Feedback: a gift or a curse?

Feedback is very important, just about everyone knows this. But not everyone loves to give feedback and even fewer people enjoy receiving it. People can get a flight or fight response when faced with a situation where feedback would be appropriate. They are afraid of critiquing others or are afraid of being critiqued. When people are nervous giving feedback the fight or flight response gets worse.

“Make feedback normal. Not a performance review.”
– Ed Batista

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Feedback is about behavior in a specific situation. You are not there to pass judgement on a person as a whole. You are not even there to pass judgement at all. You are there because you feel there is an opportunity to learn for both you and the other person. Your feedback should not be about you getting the desired ourcome (change of behavior in the other person), but about the two of you learning from this situation. It can be that during your feedback conversation the other person is giving responses that give you a deeper insight in their behavior. Maybe your desired ourcome is not as desired anymore. 

If you are receiving feedback and feel attacked try to listen. If you doubt the intentions of the other person ask them why it matters to them (but listen first). You do not have to answer to the feedback immediately, sometimes it is better to think about it for a while. You do however have to acknowledge the risk the person took with giving feedback and thank them for their time and trouble. You can also use the moment to brainstorm together for solutions.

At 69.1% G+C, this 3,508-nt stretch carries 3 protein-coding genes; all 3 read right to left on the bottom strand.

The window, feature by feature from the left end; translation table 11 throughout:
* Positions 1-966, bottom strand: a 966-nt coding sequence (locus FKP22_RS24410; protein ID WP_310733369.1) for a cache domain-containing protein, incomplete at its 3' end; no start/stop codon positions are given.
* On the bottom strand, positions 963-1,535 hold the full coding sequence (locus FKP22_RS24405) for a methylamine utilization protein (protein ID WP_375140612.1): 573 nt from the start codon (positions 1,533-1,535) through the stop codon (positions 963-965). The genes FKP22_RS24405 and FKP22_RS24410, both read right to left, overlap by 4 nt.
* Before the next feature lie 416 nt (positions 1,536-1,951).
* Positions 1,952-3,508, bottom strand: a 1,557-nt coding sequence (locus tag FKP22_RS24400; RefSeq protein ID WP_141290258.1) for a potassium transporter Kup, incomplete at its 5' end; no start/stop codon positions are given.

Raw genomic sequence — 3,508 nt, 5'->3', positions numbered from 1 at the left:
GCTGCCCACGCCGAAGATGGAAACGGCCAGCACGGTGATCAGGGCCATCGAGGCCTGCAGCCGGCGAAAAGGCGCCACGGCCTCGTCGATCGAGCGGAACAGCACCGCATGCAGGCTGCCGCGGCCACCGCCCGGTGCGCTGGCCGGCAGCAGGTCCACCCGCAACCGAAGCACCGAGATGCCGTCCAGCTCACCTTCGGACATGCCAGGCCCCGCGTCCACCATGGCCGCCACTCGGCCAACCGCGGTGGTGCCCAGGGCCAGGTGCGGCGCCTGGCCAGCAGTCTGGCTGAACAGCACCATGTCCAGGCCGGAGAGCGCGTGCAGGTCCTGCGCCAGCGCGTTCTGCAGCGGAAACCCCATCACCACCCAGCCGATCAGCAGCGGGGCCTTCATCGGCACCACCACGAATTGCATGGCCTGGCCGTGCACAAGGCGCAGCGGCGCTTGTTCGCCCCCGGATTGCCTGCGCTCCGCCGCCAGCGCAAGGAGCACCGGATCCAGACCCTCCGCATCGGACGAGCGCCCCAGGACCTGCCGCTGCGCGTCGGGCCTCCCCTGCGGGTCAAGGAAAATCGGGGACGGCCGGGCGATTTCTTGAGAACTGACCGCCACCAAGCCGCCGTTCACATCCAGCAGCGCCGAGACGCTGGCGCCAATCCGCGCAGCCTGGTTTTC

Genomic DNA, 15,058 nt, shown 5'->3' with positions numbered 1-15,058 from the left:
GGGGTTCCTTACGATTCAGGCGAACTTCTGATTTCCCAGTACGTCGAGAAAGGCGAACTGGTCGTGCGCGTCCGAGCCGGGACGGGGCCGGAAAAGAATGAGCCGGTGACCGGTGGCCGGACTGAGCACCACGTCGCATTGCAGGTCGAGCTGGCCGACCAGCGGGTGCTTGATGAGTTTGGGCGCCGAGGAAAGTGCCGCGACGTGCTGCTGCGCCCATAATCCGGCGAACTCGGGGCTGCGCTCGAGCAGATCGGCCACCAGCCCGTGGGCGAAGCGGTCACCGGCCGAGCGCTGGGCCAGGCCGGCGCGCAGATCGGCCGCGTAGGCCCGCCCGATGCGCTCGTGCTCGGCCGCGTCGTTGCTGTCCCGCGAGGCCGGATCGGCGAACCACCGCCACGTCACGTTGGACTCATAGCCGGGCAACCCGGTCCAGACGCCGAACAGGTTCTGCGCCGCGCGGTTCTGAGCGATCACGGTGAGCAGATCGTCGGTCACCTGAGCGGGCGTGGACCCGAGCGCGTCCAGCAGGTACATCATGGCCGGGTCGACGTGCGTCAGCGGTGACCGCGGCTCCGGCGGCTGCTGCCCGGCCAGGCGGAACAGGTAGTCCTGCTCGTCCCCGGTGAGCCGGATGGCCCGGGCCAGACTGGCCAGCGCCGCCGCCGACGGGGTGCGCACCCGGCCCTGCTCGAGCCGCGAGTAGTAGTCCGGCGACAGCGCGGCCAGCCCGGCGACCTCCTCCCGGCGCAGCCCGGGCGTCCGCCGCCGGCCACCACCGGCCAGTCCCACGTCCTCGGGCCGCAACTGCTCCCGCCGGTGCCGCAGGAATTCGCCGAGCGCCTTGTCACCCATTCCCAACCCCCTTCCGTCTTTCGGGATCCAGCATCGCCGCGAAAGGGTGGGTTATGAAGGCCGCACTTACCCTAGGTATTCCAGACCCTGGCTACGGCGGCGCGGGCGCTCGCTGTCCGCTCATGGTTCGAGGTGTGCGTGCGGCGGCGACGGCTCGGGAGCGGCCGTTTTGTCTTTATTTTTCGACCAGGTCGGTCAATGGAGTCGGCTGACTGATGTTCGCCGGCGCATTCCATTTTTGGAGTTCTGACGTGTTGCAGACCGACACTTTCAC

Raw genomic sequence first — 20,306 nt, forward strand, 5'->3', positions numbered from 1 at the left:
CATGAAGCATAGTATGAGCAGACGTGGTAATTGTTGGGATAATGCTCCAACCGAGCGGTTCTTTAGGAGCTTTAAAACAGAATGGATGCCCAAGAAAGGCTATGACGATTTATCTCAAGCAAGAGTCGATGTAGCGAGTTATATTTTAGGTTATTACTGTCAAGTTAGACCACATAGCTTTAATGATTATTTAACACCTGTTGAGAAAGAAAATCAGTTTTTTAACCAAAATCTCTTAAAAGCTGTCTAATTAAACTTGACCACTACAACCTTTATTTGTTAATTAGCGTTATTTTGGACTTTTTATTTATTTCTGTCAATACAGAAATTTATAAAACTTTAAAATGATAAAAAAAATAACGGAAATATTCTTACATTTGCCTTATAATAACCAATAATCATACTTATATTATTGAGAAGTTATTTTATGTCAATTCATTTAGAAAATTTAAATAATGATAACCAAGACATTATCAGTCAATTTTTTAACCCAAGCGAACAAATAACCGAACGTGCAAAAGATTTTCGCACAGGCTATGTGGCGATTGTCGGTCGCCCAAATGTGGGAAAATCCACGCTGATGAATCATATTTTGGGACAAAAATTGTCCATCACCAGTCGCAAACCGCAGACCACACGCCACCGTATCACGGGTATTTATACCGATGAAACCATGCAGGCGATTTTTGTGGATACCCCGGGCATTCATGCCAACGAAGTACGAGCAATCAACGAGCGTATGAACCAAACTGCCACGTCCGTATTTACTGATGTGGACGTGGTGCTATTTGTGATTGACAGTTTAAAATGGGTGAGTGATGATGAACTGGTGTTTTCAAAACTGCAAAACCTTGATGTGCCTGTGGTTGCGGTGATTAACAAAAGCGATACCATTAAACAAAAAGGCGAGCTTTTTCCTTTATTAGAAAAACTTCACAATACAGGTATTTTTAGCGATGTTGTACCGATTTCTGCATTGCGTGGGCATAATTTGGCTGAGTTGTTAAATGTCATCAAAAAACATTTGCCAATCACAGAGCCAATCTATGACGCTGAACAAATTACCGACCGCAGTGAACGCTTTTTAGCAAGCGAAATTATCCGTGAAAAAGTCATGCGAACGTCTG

I love this Ted Talk about feedback and highly recommend it to anyone who gets nervous giving and receiving feedback. 

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I used to be extremely nervous when giving feedback. Once i started practicing i got less nervous over (a lot of) time. I always asked people afterwards if they were okay with me giving them feedback (i was usually to nervous to do so before hand). I was afraid that the other person would think i was attacking them and that they would not like or trust me anymore afterwards. So i practiced on safe people first. People with who my relationship was strong enough to survive poorly given feedback. As it urned out it helped when i told people i was a bit scared to give them feedback, because i do not want to hurt them. Now i am in a place where i can confidently give feedback woth the disclaimers in afvance.

 “Examine what is said and not who speaks.”

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Receiving feedback was also a big stress. I felt (unfairly) singled out and attacked. I was really insecure about myself and my performance. But i was sure I did the best I could. The funny thing is, me doing my best was never in doubt and never what the feedback was about. It was always about ways to be more effective. But since i immediately went on the defense i could not really listen. After a couple of really frustrating feedback moments (people definitely did not understand me or my intentions) i started to reflect on what happened each and every time to leave me so very exhausted and on the fence. I talked to people who gave me feedback some time ago to figure out their intentions. This gave me the insight that feedback is not a bad performance review. It is about colleagues who care enough about me to want me to grow. I wish you all a great jour ey towards joyful and purposeful feedback.

“Communication – the human connection – is the key to personal and career success.”
– Paul J. Meyer

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